Getting to Know Ginkgo Spring Grove - April 2023

As a sort-of tip of my cap to the plantsman Roy Diblik, I've started to document some of my own self-guided education with new plants and trees that I've come across in a tiny series of posts all called "getting to know".  The most recent one of these was Primrose a couple of weeks ago.  Before that, I've tried to learn about everything from Pineapple Lily to the Thai Giant to the Siberian Larch.  

The latest entry in this series is a Ginkgo1 tree that is new (to me).   I came across it in the place that I've found other, surprisingly unique species: at the Home Depot on Butterfield.  The nursery manager seems like they take the biggest risks with inventory of any of the Home Depots around us.  They have - on occasion - things you won't find at the other stores.  

So, what was this unique species?  I'd describe it as odd.  It is also small.  And sitting on a pallet next to a couple of contorted Harry Lauder Walkingstick trees.  See below for this tree - without leaves - that called out to me:

What the heck is that?  It has thick branching, but is short and stubby.  It is dotted with studs of leaf buds all over the limbs - not at the tips like normal trees - but more like an infestation of bumps.   And it has a couple of limbs that shoot up and out in a non-symmetrical fashion.   When I look at the tag, I see this:  Ginko2 Spring Grove. 

What the heck is this?  Mr. Maple has a listing for Spring Grove Ginkgo that provides some clues:

'Spring Grove' is a unique upright and compact dwarf that will reach 6 ft in height by 4 ft in width in 15 years. The leaves on 'Spring Grove' are a bright chartreuse that cup slightly upward. Along with its dwarf pyramidal shape and its shocking bright yellow fall color, this male-clone makes a statement in most nearly any garden. 'Spring Grove' was found as a witch's broom mutation off a male ginkgo at Spring Grove Cemetery in Ohio.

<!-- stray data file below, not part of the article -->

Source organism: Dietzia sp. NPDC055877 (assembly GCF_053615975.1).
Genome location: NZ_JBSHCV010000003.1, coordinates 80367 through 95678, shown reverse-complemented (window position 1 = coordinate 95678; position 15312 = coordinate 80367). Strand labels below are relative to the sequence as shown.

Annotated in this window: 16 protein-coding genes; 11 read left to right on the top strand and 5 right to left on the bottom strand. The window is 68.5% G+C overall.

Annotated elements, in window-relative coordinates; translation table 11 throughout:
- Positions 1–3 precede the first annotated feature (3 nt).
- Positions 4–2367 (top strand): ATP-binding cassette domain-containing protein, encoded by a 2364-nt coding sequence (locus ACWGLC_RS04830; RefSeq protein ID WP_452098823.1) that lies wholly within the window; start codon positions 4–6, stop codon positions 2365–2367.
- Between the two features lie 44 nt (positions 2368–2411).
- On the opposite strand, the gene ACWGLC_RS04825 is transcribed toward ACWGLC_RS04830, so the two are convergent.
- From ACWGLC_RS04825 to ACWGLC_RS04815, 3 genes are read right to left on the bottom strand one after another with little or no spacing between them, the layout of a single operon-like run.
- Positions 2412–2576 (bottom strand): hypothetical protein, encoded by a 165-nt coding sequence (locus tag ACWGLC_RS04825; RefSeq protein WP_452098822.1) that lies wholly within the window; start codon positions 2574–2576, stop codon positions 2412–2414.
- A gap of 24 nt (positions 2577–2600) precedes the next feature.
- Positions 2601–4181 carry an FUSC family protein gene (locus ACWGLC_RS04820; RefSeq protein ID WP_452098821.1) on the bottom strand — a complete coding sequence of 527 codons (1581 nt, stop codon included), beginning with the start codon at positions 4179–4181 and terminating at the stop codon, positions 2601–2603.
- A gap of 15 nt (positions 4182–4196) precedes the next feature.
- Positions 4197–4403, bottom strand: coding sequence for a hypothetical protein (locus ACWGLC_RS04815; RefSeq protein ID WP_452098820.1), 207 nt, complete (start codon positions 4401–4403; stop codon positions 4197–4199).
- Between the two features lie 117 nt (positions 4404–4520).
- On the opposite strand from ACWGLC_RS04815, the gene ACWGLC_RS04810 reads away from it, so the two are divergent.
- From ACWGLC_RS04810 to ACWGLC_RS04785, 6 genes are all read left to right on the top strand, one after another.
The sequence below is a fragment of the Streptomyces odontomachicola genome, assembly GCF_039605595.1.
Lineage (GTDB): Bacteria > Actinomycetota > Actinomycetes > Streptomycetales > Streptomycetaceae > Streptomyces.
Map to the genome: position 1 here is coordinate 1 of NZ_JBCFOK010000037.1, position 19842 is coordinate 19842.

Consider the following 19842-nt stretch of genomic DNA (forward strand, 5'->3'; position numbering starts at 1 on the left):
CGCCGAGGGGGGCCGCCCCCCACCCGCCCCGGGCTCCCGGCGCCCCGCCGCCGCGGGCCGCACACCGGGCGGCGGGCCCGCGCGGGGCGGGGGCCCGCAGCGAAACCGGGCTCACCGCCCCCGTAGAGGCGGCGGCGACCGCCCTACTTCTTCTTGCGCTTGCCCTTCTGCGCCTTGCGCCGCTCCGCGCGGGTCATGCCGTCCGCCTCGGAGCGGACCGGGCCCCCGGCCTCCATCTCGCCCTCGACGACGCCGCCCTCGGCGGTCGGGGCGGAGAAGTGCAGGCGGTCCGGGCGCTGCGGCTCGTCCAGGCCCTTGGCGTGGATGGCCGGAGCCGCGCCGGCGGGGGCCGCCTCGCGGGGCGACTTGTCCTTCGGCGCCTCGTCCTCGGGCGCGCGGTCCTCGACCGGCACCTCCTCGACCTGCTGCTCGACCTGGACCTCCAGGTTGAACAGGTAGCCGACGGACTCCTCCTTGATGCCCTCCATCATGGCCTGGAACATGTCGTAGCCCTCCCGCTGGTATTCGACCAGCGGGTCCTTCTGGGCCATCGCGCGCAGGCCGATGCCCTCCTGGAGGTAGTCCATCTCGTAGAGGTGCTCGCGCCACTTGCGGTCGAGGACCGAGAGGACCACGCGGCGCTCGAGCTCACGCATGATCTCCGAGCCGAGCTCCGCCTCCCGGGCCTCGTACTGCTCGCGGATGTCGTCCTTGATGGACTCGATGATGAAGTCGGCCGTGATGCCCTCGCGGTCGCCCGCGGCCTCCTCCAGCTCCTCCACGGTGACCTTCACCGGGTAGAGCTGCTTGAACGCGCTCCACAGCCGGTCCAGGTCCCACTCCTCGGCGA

Witches broom?  What's that?  

The place I turn to often, the Missouri Botanical Garden has the answer:

Witches’-brooms occur on a number of conifers and deciduous tree species. They are caused by a number of factors that result in a great proliferation of shoots with short internodes that can look like a bundle of twigs or witch’s broom. In other cases they appear as a ball-shaped dwarf plant growing in a tree. Propagation of these witches’-brooms in confers has been the source of many dwarf cultivars.

There are other dwarf Ginkgos including Jehosephat (that is *also* a Witches' broom from Spring Grove Cemetery.   Johesephat is listed as being #86, but so the "Spring Grove".  See this from the Conifer Society. the Spring Grove Ginkgo the Johesphat Ginkgo?  Or, is this one of the other 85 (or even more) variants?  Or, is this Spring Grove distinct from Johesphat?  The Chicago Botanic Garden has one in their collection, so that makes me think it is distinct?

Whatever it is not something that I've come across before.  And, something I'm NOT great at - impulse buying - is what my gut tells me to do here.  Why?  Because I know I need to replace the rhododendrons on either side of our back stoop.  And these dwarf Ginkgo trees sure feel like the right answer.

1. [Note...I'm using Ginkgo (with the second 'g' - which is something....I haven't exactly done right over the years.  But, never late to learn, right?] 
2. [This is, perhaps where I picked up that bad habit of not including the second "g".]


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